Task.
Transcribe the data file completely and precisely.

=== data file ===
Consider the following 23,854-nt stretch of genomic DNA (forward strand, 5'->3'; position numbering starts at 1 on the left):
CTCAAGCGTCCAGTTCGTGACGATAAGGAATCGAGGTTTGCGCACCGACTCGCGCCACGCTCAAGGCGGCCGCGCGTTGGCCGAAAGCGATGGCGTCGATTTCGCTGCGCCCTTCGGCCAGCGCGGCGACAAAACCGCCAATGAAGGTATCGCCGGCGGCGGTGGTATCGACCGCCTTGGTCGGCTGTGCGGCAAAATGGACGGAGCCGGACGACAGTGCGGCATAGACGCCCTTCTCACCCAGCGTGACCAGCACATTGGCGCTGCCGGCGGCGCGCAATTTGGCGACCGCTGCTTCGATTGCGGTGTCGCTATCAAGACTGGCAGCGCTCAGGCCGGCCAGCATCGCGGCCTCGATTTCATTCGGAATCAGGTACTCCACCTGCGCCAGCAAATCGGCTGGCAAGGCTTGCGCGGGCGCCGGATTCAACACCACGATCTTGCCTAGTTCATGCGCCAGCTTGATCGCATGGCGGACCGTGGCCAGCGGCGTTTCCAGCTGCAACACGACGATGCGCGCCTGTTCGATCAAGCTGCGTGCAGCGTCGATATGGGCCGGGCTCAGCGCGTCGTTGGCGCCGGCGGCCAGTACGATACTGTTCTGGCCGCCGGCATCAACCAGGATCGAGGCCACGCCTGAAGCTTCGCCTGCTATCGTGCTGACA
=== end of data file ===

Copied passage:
Consider the following 23,854-nt stretch of genomic DNA (forward strand, 5'->3'; position numbering starts at 1 on the left):
CTCAAGCGTCCAGTTCGTGACGATAAGGAATCGAGGTTTGCGCACCGACTCGCGCCACGCTCAAGGCGGCCGCGCGTTGGCCGAAAGCGATGGCGTCGATTTCGCTGCGCCCTTCGGCCAGCGCGGCGACAAAACCGCCAATGAAGGTATCGCCGGCGGCGGTGGTATCGACCGCCTTGGTCGGCTGTGCGGCAAAATGGACGGAGCCGGACGACAGTGCGGCATAGACGCCCTTCTCACCCAGCGTGACCAGCACATTGGCGCTGCCGGCGGCGCGCAATTTGGCGACCGCTGCTTCGATTGCGGTGTCGCTATCAAGACTGGCAGCGCTCAGGCCGGCCAGCATCGCGGCCTCGATTTCATTCGGAATCAGGTACTCCACCTGCGCCAGCAAATCGGCTGGCAAGGCTTGCGCGGGCGCCGGATTCAACACCACGATCTTGCCTAGTTCATGCGCCAGCTTGATCGCATGGCGGACCGTGGCCAGCGGCGTTTCCAGCTGCAACACGACGATGCGCGCCTGTTCGATCAAGCTGCGTGCAGCGTCGATATGGGCCGGGCTCAGCGCGTCGTTGGCGCCGGCGGCCAGTACGATACTGTTCTGGCCGCCGGCATCAACCAGGATCGAGGCCACGCCTGAAGCTTCGCCTGCTATCGTGCTGACA